Best SSD in 2023 – top solid-state drives to slot in your PC 

Speedy storage to elevate your gaming PC.

The best SSD sits in front of a bunch of other NVMe drives.
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Not every system needs the best SSD handling storage duties, but every gaming PC definitely needs a solid-state drive. System requirements are increasingly unforgiving, and a regular old hard drive just isn’t going to cut it with modern releases. It’s not surprising, really, considering the PS5 and Xbox Series X/S all pack an NVMe.

The good news is that no game specifies exactly what speed you need. Even the slowest SSD should handle newer titles just fine, from Alan Wake 2 to Starfield. That said, the difference between PCIe 3, 4, and 5 goes beyond their 3,500MB/s, 8,00MB/s, and 14,000MB/s speed caps.

I know what you’re thinking: “The numbers, Mason, what do they mean?” As usual, the higher the figure, the faster the drive is. To the human eye, the differences in load times can be near imperceptible the higher we go. Still, it’s worth getting faster drives. Storage is often the slowest component in your system. If it can’t transfer bits at the same rate as your CPU, GPU, and RAM, it creates a bottleneck that’ll slow your PC to a crawl.

The best hard drives are still fine for playing older games or backing up your data, of course. Looking forward, though, it’s all about picking the best SSD for your budget and making sure it’s compatible with your system.

At a glance

  1. Samsung 990 Pro – the best SSD
  2. WD Black SN850X – the best SSD for gaming
  3. Crucial P3 Plus – a great budget SSD
  4. Crucial T700 – fastest SSD
  5. Seagate FireCuda 530 – the best secondary SSD
  6. Samsung 870 Evo – the best SATA SSD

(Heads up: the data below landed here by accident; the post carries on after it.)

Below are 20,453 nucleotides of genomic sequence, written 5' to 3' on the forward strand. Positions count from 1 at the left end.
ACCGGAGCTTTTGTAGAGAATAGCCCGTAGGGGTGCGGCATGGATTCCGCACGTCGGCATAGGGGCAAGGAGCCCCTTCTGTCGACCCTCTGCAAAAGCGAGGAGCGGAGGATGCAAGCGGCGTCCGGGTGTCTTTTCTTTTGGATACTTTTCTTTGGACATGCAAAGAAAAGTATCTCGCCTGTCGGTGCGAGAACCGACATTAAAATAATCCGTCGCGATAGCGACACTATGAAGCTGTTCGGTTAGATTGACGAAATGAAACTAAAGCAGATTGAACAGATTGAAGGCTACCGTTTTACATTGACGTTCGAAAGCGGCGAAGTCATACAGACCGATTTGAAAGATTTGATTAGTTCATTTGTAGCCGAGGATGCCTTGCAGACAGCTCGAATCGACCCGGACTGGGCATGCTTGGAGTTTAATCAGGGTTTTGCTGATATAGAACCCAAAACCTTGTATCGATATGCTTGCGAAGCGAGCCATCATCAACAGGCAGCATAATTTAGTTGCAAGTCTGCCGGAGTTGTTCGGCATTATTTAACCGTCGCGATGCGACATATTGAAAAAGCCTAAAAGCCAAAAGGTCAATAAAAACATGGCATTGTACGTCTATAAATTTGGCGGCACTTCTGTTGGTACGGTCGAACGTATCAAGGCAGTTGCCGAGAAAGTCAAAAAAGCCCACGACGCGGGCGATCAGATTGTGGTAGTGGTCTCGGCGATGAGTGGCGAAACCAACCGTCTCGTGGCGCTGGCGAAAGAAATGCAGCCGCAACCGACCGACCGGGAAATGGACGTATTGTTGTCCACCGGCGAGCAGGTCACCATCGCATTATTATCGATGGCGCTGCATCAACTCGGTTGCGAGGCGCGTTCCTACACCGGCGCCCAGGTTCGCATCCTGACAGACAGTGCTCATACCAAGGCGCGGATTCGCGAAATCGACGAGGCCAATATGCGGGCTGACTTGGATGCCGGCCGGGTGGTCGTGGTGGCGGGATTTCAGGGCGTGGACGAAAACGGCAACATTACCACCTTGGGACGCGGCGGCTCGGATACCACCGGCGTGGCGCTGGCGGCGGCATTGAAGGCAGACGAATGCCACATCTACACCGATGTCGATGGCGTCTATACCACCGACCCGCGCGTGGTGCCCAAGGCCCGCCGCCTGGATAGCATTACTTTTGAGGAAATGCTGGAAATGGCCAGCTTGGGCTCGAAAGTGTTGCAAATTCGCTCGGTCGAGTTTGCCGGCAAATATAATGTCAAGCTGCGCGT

7. Kingston XS2000 – the best external SSD

The best SSDs

Samsung 990 Pro 2TB next to a British pound coin.

1. Samsung 990 Pro

The best SSD money can buy right now.

Capacity1TB, 2TB, 4TB
Sequential Read SpeedUp to 7,450MB/s
Sequential Write SpeedUp to 6,900MB/s
InterfacePCIe 4.0 x4
ControllerSamsung in-house Pascal
MemorySamsung V-NAND TLC 7th Gen
EnduranceUp to 2,400TBW
MSRPFrom £97

Samsung’s decision to stick to PCIe 4.0 with the 990 Pro raised some eyebrows. After all, the rest of the SSD world moved onto Gen 5 when it was released at the end of 2022. This was all part of the strategy, however, keeping prices down, device compatibility high, and pushing the performance of the last-gen standard as far as it’ll go.

It takes the crown from the former 2020 champ, the 980 Pro, fixing many of its performance deficiencies. It’s not a flawless run in our tests, but the 990 Pro grabbed enough gold medals that it might as well be a sweep. Its 7,421MB/s sequential read and 6,825MB/s write speed pull ahead of the competition, getting the most out of the 8,000MB/s and 7,500MB/s ceilings, respectively. Admittedly, it falters a little in random 4K tests, but more than makes up for it with real-world gaming. It features the second-fastest load times in Final Fantasy XIV: Endwalker and Battlefield V.